I will tell anyone who will listen that Charlotte is my easy baby. Super sweet, easy going, happy little cherub. However, she is particular about one thing. Sleep. For the vast majority of her life, she had been sleeping next to our bed in the Fisher Price Rock N Play.
The thing is great, but once the baby can roll over or sit up, it’s high time they sleep in their crib. The problem? Little miss Charlotte did not want to sleep in her crib. Then it got to the point that she did not want to sleep in the Rock N Play either. Or the Pack and Play in our room. She just didn’t want to sleep anywhere. Then suddenly it was 3 a.m. on a Thursday morning and she had only slept in 30 minute increments all night long. And her poor daddy hadn’t slept at all. Something had to change.
I knew the “Cry-it-out” method was not for us. I couldn’t justify letting a barely six month old baby scream her head off in her crib until she passed out from exhaustion on her tear-stained crib sheet.
Night after night, I’d follow the same bedtime routine and put her down in her crib where she’d drift off to sleep for a total of 30 peaceful minutes. After that, our night would begin. She’d cry and I’d pick her up where she would immediately drift off to sleep in my arms. I’d put her down in the crib and her eyes would fly open immediately and she’d wail. I’d pick her up and she’d quickly drift off again. Lather, rinse, repeat.
Any parent can remember those dark, long nights when babies won’t sleep. It is universal and not pleasant. Especially when you have to work the next day. Not cool, babies. Not cool.
So finally, we broke. It had to end. We all had to sleep.
Unbeknownst to me, Derek picked up his iPhone on a Saturday night and searched “Cry-it-out.” He explained that we need to lay her in her crib, tell her goodnight, pat and shush her for one minute and then leave the room – even if she’s crying. Then we’ll wait 3 minutes and if she’s crying, we’ll go in again and pat and shush her for a minute and leave the room again. Then we’ll wait 5 minutes and if she’s crying, we’ll go in again. I asked him which technique this was and he said Ferber. Ok, I thought. I’ve heard of that.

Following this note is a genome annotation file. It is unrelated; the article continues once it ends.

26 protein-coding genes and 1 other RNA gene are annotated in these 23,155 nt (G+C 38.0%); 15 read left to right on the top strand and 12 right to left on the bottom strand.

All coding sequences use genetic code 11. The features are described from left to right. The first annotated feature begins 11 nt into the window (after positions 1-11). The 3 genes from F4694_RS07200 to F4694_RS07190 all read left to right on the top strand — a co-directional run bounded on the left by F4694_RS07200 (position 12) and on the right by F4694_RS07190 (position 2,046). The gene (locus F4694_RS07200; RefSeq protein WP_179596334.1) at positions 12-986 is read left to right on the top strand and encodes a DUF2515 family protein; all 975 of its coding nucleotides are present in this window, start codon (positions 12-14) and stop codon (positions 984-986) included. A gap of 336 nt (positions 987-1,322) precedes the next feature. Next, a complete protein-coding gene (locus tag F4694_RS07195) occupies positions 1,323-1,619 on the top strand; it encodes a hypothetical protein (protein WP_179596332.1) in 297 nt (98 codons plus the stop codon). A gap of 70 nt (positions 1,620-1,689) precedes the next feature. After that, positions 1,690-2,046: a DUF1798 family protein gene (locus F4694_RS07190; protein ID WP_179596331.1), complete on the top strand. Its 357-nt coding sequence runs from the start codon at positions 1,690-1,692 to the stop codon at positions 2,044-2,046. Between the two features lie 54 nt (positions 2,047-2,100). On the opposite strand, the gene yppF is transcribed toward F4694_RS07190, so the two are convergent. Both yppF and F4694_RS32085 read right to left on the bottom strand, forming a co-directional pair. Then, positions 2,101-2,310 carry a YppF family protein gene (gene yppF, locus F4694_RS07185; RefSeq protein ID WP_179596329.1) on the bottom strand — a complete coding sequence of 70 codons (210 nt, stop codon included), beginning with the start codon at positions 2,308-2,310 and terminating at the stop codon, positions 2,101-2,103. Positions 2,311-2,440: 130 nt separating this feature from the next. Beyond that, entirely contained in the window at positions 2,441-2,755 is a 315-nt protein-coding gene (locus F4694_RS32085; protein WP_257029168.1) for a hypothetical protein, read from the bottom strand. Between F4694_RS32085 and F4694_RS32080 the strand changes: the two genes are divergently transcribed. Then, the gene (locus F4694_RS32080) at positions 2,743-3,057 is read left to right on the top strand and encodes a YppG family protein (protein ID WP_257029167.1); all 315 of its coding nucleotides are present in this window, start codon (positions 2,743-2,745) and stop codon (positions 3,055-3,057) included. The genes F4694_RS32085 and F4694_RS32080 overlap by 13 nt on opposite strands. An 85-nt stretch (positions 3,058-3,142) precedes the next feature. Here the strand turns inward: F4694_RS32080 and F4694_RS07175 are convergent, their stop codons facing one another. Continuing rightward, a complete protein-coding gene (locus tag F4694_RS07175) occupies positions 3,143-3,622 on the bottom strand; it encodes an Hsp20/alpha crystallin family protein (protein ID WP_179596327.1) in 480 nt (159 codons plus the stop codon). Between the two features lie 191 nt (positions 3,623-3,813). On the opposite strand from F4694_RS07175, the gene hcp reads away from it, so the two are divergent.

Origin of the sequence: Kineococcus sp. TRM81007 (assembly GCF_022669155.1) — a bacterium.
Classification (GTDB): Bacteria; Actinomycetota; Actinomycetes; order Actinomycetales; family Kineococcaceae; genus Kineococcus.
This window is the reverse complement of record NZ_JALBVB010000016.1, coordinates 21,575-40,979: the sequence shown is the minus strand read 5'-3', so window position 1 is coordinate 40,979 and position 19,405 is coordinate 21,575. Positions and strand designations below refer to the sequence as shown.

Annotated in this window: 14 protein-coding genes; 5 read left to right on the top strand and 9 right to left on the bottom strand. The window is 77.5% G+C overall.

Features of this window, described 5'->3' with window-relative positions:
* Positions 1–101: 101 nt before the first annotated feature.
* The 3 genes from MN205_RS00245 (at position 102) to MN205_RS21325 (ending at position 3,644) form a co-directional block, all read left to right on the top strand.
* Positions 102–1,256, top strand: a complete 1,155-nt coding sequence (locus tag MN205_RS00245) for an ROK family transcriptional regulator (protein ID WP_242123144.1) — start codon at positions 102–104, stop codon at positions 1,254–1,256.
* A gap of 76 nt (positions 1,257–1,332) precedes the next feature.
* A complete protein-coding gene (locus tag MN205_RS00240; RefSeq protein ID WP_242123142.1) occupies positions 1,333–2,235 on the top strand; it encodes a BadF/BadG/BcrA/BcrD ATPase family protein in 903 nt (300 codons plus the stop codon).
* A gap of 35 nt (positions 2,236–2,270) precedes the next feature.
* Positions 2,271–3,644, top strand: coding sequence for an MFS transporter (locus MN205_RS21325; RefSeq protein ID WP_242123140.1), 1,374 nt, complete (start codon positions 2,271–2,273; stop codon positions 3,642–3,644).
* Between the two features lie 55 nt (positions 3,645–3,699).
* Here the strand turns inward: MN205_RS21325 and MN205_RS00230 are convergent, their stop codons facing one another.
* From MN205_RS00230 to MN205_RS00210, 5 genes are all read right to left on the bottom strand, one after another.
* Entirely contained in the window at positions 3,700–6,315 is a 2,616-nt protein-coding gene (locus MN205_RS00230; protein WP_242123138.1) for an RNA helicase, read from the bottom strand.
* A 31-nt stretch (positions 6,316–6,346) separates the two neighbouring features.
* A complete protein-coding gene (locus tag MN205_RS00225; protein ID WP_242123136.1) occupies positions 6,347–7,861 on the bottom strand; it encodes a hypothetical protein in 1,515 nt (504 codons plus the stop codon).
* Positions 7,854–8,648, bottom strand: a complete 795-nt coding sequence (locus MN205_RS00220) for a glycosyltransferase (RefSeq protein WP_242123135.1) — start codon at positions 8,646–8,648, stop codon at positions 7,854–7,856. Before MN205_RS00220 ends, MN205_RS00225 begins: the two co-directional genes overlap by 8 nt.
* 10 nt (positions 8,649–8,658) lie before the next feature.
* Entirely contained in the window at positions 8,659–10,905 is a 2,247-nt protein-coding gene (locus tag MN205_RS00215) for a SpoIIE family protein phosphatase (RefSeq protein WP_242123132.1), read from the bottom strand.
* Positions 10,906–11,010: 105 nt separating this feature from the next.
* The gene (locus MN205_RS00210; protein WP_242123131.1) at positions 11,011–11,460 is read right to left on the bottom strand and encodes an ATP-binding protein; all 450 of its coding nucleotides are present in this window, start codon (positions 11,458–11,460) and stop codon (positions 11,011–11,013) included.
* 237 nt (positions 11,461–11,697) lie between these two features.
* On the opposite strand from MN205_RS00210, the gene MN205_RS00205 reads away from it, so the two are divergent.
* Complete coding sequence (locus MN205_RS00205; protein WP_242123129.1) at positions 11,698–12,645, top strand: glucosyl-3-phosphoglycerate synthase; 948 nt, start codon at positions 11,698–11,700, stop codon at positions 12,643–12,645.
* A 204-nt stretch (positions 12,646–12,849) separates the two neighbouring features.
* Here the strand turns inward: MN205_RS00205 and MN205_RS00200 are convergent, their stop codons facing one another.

He seemed confident and I was pretty close to my wit’s end, so I figured it was worth a shot. It wasn’t ideal, but we knew we had to act, so at 10:30 on a Saturday night, we began the process.
We put her in her crib and then we climbed into our bed and waited. The crying began. She sounded tired. Derek went in and comforted her after 3 minutes. He didn’t pick her up, but he patted her and talked to her in a soothing tone. She quieted and he left the room. As soon as he was back in our room, she was crying again. In the next 30 minutes, he went in to comfort her 6 times. We never let her go longer than 5 minutes.
But it. Was. Horrible.
She was no where near hysterical, but Little Miss was displeased and wanted us to know it. I begged Derek to let me go in. I whimpered into my pillow. In the darkness of our bedroom, I think I saw Derek roll his eyes at me.
And then at 11:00 …silence. She was asleep. A half hour? That was it? It’s over? The article Derek read said the first night would be the worst and she should get the hang of it by the third night.
So Derek and I happily drifted off to sleep. For one hour.
At midnight, Charlotte woke up again and she was MAD. It was my turn, so I went in and patted and shushed her, but it didn’t really help. I went in every 3-5 minutes for the next HOUR. It was rough, but by 1 a.m., she was asleep again and then slept soundly until 5 a.m.
I’m happy to say that yes, that first night was the worst.
These nights, she regularly sleeps in her crib from 8:30 p.m. until 4 or 5 or WOOHOO 6 a.m. She wakes up and I feed her and then she goes back to sleep until 7 or 8. When she wakes up, she happily talks in her crib until we come into her room, where she greets us with a drooly smile.
It works. I can’t believe it works.
So the other day when I got our regular Babycenter.com email, imagine my surprise when I read the headline that mentioned “Cry-it-out” and the article mentioned the Ferber method.
Wait? We did Cry-it-out with our 6 month old baby? No! That’s mean! The poor babies just wail all alone in the dark for hours on end. I would never do that to my baby.
Except that’s not what this is. Charlotte felt safe and secure in her crib. She has learned to drift to sleep on her own, something that took Riley forever and a day to learn. So I guess Cry-it-out isn’t mean if it’s done properly. And for our little baby, it works.
And I would like to end this post with one big giant, KNOCK ON WOOD!